Pact likely to keep Aguirre from Madrid mayoral position

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Cordon Press


THE reigning Popular Party (PP) has been in power in Madrid for the past 24 years, yet despite being the most-voted party in the Spanish capital, Sunday’s municipal elections saw its support take a nose dive.
Now the potential to take power lies in the hands of Ahora Madrid, the grouping backed by new party Podemos, if it decides to form a pact with the socialists, PSOE.
Rising party Ciudadanos took 11.4 per cent of the vote in Madrid, and seven seats along with it, whilst United Left (IU) and Union, Progress and Democracy (UPyD) were left empty-handed, having failed to win the minimum 5 per cent of the vote required for representation in the assembly.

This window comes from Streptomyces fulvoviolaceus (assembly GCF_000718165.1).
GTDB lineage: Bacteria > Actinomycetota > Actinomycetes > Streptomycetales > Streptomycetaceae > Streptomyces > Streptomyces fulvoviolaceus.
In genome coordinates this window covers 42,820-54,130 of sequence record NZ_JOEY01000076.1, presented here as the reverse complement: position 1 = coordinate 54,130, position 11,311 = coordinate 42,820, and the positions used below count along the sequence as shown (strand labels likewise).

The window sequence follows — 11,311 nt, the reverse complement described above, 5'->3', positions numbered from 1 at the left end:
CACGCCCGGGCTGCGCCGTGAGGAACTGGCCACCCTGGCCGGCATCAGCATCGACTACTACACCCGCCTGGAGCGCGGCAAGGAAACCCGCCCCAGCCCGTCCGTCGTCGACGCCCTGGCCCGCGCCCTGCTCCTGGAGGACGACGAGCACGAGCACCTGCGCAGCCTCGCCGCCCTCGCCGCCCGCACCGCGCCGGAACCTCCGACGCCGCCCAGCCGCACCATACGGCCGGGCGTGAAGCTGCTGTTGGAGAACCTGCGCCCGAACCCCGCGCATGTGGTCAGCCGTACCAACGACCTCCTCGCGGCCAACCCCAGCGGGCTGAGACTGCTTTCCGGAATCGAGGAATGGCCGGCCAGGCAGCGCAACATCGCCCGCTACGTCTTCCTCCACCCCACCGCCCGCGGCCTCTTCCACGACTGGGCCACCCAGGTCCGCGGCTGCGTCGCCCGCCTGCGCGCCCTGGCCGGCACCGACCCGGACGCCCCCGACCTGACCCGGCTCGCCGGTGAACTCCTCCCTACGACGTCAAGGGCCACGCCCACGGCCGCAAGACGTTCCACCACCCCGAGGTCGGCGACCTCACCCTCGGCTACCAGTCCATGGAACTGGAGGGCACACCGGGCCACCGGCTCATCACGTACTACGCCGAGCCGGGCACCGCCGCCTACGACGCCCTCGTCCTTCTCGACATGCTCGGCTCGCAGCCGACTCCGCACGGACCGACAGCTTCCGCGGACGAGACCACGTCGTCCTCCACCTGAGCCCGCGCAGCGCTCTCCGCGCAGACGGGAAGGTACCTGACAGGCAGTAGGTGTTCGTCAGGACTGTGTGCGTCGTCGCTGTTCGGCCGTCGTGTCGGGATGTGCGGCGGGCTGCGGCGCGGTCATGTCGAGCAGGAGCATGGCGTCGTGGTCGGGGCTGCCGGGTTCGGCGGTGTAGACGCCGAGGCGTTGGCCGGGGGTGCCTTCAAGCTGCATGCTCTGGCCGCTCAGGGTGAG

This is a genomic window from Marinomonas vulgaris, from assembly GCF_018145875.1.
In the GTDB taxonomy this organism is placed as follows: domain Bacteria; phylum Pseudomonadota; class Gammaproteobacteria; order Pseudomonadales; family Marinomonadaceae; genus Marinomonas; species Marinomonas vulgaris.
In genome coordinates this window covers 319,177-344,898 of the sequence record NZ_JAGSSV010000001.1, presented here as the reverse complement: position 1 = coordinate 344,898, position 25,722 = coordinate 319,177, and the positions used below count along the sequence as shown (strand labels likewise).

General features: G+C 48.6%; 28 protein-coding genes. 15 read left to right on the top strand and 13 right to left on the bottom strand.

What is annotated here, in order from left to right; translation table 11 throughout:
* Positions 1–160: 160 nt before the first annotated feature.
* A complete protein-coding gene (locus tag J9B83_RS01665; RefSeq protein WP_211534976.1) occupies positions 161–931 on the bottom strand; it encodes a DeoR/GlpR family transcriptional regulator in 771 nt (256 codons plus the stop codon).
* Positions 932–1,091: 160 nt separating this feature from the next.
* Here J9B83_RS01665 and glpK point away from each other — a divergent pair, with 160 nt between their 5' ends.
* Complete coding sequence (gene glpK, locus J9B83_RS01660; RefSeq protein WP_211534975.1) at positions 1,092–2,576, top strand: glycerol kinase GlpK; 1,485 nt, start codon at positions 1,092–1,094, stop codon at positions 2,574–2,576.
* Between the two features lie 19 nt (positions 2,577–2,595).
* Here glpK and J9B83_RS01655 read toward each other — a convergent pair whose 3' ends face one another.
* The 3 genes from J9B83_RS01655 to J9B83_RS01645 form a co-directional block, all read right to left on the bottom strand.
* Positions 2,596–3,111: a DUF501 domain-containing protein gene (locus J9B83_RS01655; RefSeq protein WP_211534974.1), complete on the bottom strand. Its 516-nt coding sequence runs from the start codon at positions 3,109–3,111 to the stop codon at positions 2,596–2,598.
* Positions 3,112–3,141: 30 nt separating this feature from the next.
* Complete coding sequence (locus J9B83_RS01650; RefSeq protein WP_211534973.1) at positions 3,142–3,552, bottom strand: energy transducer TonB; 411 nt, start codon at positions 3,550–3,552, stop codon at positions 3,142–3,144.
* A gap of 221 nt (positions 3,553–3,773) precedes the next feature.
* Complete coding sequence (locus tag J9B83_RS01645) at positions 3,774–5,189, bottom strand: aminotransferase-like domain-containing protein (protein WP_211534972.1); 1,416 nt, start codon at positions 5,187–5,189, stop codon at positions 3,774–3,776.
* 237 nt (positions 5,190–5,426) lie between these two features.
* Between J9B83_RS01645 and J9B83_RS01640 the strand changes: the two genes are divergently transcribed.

If Ahora Madrid is unable to establish a pact to reach an absolute majority, the PP will continue its influence over the Spanish capital, and Esperanza Aguirre would, in turn automatically become mayor in a second vote.
The PP was just 10,000 votes short of taking one more seat from Ahora Madrid, which would have ruled out the possibility of a leftist alliance.
Speaking to the press, at around midnight, Esperanza Aguirre highlighted that her party had been the most-voted “both in the region and in the council,” and that it had also won 119 of the 179 municipalities in the Madrid region.
Speaking as mayoral candidate, she said: “We have won: according to the law, as the most-voted party, we will hold City Hall provided that there is no agreement between other parties.”


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